The government is developing a comprehensive cook stove strategy with support from the World Bank to help address issues associated with the Clean Cook Stove Project.
The Clean Stove Project, is a partnership initiative between the Government of Ghana (GoG) and the Korean Government to address the intensity placed on charcoal production through the distribution of 500,000 improved Cook stove to various communities across the country in exchange of carbon credit.
The Assistant Programmes Coordinator at the Renewable Energy Department of the Ministry of Energy (MoE), Mr KnollisDelle has disclosed.
He was responding to questions from members of the Access Coalition West Africa, a CSO, at a meeting organised by the Coalition in Accra, to discuss the status of Ghana’s Nationally Determined Contributors (Gh-NDCs) with respect to the Energy Sector in Accra yesterday.
The Gh-NDCs is part of the Paris Agreement climate action plan to cut emissions, and adapt to climate impact. Each party or country is required to establish an NDCs and update it every five years.
At the meeting, members of the Access Coalition raised several concerns about the project, such as its failure to include those in the urban areas who also made use of charcoal.
However, Mr Delle explained that the project did not only apply to those in the rural areas, saying “the project is not only limited to only rural areas as there are some urban areas who have benefited from it.”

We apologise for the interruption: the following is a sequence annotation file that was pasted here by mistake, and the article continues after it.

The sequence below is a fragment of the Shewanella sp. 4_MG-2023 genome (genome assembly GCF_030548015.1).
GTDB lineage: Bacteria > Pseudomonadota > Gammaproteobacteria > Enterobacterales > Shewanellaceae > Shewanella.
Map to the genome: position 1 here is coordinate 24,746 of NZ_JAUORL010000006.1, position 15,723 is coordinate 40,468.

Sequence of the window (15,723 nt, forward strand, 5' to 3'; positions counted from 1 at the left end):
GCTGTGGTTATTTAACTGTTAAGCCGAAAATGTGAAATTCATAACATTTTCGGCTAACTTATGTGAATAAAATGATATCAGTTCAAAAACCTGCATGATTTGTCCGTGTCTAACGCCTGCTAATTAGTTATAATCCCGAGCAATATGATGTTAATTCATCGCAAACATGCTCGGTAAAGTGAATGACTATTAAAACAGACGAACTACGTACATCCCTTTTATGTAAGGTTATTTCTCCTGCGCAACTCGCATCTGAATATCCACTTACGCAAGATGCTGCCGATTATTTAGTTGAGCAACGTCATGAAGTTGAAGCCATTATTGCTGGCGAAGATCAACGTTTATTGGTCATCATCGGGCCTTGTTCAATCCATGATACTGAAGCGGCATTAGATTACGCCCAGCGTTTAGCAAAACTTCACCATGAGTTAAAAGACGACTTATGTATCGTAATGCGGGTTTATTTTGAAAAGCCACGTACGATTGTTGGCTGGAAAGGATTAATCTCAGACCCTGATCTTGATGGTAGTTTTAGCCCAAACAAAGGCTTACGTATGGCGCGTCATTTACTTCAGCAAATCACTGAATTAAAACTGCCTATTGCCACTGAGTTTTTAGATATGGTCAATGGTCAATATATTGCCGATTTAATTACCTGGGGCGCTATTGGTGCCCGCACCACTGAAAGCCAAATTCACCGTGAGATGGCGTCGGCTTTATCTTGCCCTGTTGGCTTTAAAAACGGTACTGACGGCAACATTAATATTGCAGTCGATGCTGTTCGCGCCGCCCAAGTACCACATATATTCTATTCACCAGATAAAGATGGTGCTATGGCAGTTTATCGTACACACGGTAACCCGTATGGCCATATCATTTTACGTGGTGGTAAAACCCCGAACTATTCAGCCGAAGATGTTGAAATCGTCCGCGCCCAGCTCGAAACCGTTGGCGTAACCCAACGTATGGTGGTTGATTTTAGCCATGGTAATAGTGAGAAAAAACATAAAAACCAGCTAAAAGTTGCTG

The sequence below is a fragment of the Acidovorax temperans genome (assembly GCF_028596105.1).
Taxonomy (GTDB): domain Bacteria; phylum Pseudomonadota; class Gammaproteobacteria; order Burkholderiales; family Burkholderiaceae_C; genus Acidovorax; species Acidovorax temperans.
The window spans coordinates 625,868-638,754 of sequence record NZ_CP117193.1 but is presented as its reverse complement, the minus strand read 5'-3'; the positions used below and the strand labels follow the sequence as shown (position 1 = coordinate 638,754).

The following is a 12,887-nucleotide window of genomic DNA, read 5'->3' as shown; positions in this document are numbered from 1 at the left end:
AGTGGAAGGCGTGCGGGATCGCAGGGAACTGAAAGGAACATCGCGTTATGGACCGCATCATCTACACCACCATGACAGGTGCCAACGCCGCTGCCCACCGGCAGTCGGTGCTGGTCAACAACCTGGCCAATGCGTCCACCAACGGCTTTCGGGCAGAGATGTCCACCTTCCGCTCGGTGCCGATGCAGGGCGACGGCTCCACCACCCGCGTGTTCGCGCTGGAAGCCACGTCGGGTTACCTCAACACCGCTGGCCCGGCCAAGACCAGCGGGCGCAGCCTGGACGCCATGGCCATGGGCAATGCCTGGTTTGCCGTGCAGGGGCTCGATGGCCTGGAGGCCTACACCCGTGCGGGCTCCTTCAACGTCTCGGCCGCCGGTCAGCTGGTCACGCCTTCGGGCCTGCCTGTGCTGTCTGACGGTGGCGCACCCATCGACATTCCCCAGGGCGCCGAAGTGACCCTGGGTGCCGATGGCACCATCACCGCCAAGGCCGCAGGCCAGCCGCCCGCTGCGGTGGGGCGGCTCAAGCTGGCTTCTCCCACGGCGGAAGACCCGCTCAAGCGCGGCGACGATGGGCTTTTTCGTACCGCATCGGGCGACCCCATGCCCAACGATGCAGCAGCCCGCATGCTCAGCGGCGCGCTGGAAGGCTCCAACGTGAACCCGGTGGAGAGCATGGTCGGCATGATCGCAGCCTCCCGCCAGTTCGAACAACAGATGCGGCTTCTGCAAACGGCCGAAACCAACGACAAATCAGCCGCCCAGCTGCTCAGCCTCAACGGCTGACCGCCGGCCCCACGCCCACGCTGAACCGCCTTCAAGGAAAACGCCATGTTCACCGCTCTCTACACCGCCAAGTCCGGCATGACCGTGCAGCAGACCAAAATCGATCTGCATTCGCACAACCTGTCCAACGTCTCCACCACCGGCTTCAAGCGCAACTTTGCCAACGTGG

“That notwithstanding, there are several phases of the project. There is a new phase which is coming on board which will target urban centres,” he added.
He further professed that the future of Ghana with regard to greenhouse gas and climate change reduction looked bright, as there were a number of intervention programmes put in place.
According to MrDelle, the MoE was committed to ensuring that the country realised its dream of mitigating greenhouse gas emissions by involving the youth, Civil Society Organisations (CSOs) and other relevant stakeholders.
In his presentation, a representative from the MoE, Mr Hanz Ablorh, explained that Ghana was among the top five greenhouse gas emitters in the Economic Community of West Africa State (ECOWAS) with an increased emission rate of 59.8 metric tonnes representing 86 percent in the past 10 years.
Additionally, he explained that the energy and transport sector contributed 46 percent of the increased rate of greenhouse gas which was projected to be around 100 metric tonnes by 2030.
A representative from the Environment Protection Agency (EPA), Dr Daniel Benefor, in his presentation said currently, most organisations had developed and presented a number of climate change action to government.
Delivering the welcome address, the Executive Coordinator of the Strategic Youth Network for Development (SYND), Mr Chibeze Ezekiel, noted that it was prevalent for theCivil Society Organisations (CSOs) and citizens in countries that had signed up to the Paris Agreement to know the plans and measures put in place to help tackle climate change in line with the NDCs.
He also asserted that the government alone could not help mitigate climate change but required a collective responsibility, and therefore charged CSOs to provide reports on its activities to reflect on its contributions towards the mitigation of climate change.
BY RAISSA SAMBOU
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